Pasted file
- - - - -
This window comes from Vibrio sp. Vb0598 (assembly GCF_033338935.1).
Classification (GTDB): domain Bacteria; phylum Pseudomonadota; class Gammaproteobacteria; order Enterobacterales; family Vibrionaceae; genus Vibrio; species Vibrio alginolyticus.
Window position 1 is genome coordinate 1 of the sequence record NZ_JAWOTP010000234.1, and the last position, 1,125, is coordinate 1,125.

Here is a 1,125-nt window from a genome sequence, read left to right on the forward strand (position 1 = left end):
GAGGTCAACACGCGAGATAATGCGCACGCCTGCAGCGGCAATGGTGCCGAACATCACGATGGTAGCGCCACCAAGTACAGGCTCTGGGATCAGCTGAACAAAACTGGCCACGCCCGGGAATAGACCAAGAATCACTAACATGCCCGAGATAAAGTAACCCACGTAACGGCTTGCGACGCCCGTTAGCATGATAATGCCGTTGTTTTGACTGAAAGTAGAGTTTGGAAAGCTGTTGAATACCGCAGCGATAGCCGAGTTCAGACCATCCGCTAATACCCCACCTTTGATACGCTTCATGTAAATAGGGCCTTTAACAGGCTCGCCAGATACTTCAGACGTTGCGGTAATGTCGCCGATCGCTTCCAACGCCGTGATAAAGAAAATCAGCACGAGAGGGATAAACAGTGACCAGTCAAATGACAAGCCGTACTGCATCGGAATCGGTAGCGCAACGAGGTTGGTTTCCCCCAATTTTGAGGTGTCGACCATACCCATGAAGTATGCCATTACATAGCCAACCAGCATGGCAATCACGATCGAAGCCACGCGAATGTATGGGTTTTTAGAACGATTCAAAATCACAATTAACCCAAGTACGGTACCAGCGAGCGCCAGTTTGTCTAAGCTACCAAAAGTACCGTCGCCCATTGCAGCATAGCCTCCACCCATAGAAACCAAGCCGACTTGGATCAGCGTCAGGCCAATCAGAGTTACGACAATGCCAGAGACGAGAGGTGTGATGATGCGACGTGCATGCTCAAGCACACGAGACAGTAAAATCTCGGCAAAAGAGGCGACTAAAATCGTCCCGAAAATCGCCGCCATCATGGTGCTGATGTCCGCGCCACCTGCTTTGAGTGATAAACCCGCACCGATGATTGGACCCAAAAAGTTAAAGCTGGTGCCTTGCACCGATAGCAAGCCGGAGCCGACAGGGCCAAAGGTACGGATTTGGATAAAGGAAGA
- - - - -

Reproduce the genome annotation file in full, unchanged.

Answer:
This window comes from Vibrio sp. Vb0598 (assembly GCF_033338935.1).
Classification (GTDB): domain Bacteria; phylum Pseudomonadota; class Gammaproteobacteria; order Enterobacterales; family Vibrionaceae; genus Vibrio; species Vibrio alginolyticus.
Window position 1 is genome coordinate 1 of the sequence record NZ_JAWOTP010000234.1, and the last position, 1,125, is coordinate 1,125.

Here is a 1,125-nt window from a genome sequence, read left to right on the forward strand (position 1 = left end):
GAGGTCAACACGCGAGATAATGCGCACGCCTGCAGCGGCAATGGTGCCGAACATCACGATGGTAGCGCCACCAAGTACAGGCTCTGGGATCAGCTGAACAAAACTGGCCACGCCCGGGAATAGACCAAGAATCACTAACATGCCCGAGATAAAGTAACCCACGTAACGGCTTGCGACGCCCGTTAGCATGATAATGCCGTTGTTTTGACTGAAAGTAGAGTTTGGAAAGCTGTTGAATACCGCAGCGATAGCCGAGTTCAGACCATCCGCTAATACCCCACCTTTGATACGCTTCATGTAAATAGGGCCTTTAACAGGCTCGCCAGATACTTCAGACGTTGCGGTAATGTCGCCGATCGCTTCCAACGCCGTGATAAAGAAAATCAGCACGAGAGGGATAAACAGTGACCAGTCAAATGACAAGCCGTACTGCATCGGAATCGGTAGCGCAACGAGGTTGGTTTCCCCCAATTTTGAGGTGTCGACCATACCCATGAAGTATGCCATTACATAGCCAACCAGCATGGCAATCACGATCGAAGCCACGCGAATGTATGGGTTTTTAGAACGATTCAAAATCACAATTAACCCAAGTACGGTACCAGCGAGCGCCAGTTTGTCTAAGCTACCAAAAGTACCGTCGCCCATTGCAGCATAGCCTCCACCCATAGAAACCAAGCCGACTTGGATCAGCGTCAGGCCAATCAGAGTTACGACAATGCCAGAGACGAGAGGTGTGATGATGCGACGTGCATGCTCAAGCACACGAGACAGTAAAATCTCGGCAAAAGAGGCGACTAAAATCGTCCCGAAAATCGCCGCCATCATGGTGCTGATGTCCGCGCCACCTGCTTTGAGTGATAAACCCGCACCGATGATTGGACCCAAAAAGTTAAAGCTGGTGCCTTGCACCGATAGCAAGCCGGAGCCGACAGGGCCAAAGGTACGGATTTGGATAAAGGAAGA